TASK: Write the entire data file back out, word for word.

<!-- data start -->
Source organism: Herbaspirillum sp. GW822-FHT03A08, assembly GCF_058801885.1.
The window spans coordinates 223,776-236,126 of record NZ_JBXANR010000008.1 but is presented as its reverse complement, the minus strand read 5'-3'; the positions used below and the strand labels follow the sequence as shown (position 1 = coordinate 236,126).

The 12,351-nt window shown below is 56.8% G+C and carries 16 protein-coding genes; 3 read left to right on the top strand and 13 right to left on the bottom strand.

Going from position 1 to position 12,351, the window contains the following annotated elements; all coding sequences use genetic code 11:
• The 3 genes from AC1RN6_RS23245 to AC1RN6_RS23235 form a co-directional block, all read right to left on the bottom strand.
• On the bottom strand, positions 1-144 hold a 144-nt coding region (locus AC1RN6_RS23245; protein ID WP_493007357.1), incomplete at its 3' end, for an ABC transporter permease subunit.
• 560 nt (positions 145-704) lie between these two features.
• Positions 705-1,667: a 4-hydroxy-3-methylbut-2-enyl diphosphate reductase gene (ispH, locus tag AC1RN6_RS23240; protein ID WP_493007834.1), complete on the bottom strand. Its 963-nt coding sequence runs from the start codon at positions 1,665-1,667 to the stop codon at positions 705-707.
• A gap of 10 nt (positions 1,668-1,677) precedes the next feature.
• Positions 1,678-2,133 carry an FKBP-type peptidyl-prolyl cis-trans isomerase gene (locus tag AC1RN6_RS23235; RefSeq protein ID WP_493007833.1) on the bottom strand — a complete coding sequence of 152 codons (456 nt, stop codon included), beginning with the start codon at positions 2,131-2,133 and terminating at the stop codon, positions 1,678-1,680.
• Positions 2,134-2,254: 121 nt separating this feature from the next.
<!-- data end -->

Source organism: Herbaspirillum sp. GW822-FHT03A08, assembly GCF_058801885.1.
The window spans coordinates 223,776-236,126 of record NZ_JBXANR010000008.1 but is presented as its reverse complement, the minus strand read 5'-3'; the positions used below and the strand labels follow the sequence as shown (position 1 = coordinate 236,126).

The 12,351-nt window shown below is 56.8% G+C and carries 16 protein-coding genes; 3 read left to right on the top strand and 13 right to left on the bottom strand.

Going from position 1 to position 12,351, the window contains the following annotated elements; all coding sequences use genetic code 11:
• The 3 genes from AC1RN6_RS23245 to AC1RN6_RS23235 form a co-directional block, all read right to left on the bottom strand.
• On the bottom strand, positions 1-144 hold a 144-nt coding region (locus AC1RN6_RS23245; protein ID WP_493007357.1), incomplete at its 3' end, for an ABC transporter permease subunit.
• 560 nt (positions 145-704) lie between these two features.
• Positions 705-1,667: a 4-hydroxy-3-methylbut-2-enyl diphosphate reductase gene (ispH, locus tag AC1RN6_RS23240; protein ID WP_493007834.1), complete on the bottom strand. Its 963-nt coding sequence runs from the start codon at positions 1,665-1,667 to the stop codon at positions 705-707.
• A gap of 10 nt (positions 1,668-1,677) precedes the next feature.
• Positions 1,678-2,133 carry an FKBP-type peptidyl-prolyl cis-trans isomerase gene (locus tag AC1RN6_RS23235; RefSeq protein ID WP_493007833.1) on the bottom strand — a complete coding sequence of 152 codons (456 nt, stop codon included), beginning with the start codon at positions 2,131-2,133 and terminating at the stop codon, positions 1,678-1,680.
• Positions 2,134-2,254: 121 nt separating this feature from the next.